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You have three extra days to file your taxes this year, until April 18, but that doesn’t mean you should delay starting the process. Steps taken in January and February can save you hassles, headaches and even cash. The Internal Revenue Service (IRS) began processing returns on Jan. 23.
“Some people will kind of procrastinate because they don’t want to deal with it, but it’s better to just get it out of the way,” says Catina Downey, a CPA in Richmond, Virginia.
To help you get motivated, we break down some ways to get a jump on your tax return and gather what you’ll need, whether you are filing on your own or using an accountant.
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1. Be organized
Time is money, and the longer it takes an accountant to sort through your disorganized documentation, the more you may pay as a fee. Harlan Levinson, a CPA in Beverly Hills, California, says some clients hand him a folder labeled, “Things for Harlan.”
“People who are organized make my life easy, which means that I won’t have to charge them as much money. People that require me to chase things down make things more complicated,” Levinson says.
Some accounting firms, like SobelCo in New Jersey, charge a set fee to prepare a 1040, but that charge could increase the following year if the accountant was delayed by the client, according to Mary K. Ford, tax director at SobelCo. “If they’re very efficient with their information, it definitely cuts down on their tax preparation fees,” says Ford, “but if they’re very disorganized, their fees are going to go up every year, because it takes more time to prepare their return.”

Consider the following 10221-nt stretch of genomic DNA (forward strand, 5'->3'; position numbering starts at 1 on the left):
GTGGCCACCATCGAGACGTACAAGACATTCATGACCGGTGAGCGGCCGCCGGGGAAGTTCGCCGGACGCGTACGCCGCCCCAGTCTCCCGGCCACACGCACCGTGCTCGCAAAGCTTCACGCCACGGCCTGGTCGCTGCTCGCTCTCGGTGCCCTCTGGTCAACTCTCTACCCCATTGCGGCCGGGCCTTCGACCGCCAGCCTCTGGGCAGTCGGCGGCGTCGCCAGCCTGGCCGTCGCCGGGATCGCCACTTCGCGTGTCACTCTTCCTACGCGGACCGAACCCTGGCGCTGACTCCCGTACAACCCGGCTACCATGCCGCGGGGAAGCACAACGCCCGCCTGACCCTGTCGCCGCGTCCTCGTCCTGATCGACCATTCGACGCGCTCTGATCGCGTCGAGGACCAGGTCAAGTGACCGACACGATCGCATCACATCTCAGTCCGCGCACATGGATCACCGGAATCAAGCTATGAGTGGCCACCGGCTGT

Getting organized can be straightforward. As tax documents arrive, put them in a folder — a physical folder for paper statements and a digital folder for documents arriving by email or that you need to download online. Many accounting firms will give clients a checklist of documents to compile.
If in doubt, put the document in the folder. “It’s probably better to put too many things in that folder than too few things in that folder,” says Levinson.
2. Don’t ignore your mail
In a digital world of paying bills online and taming overflowing email inboxes, envelopes in the mailbox may get put in a pile to sort later. January and February is a bad time to do that.
Here are some of the tax documents that will begin arriving in January and February:
- W-2 shows employment income if you are still working
- 1099-NEC stands for non-employee compensation paid to independent contractors
- 1099-INT documents interest received from a financial institution
- 1099-B reports gains and losses from stocks, bonds and other securities sold through a broker
- 1099-R shows distributions made from pensions, annuities, IRAs and other retirement plans
Some envelopes will be marked, “important tax return document enclosed,” but sometimes an important piece of paper could be included with a regular monthly statement, such as a mortgage statement.
To get a sense of what’s coming when, you can find clues in your mail. Brokerage firms often tuck a slip of paper into December quarterly statements showing a timeline of when the company will send 1099s and other tax documents.
“They need to open the mail, first of all, and check those extra slips of paper that are included with their statements because there’s probably some important tax information in it,” says Downey.
That jammed inbox will also contain emails from financial institutions, letting you know tax forms are available to download from their websites.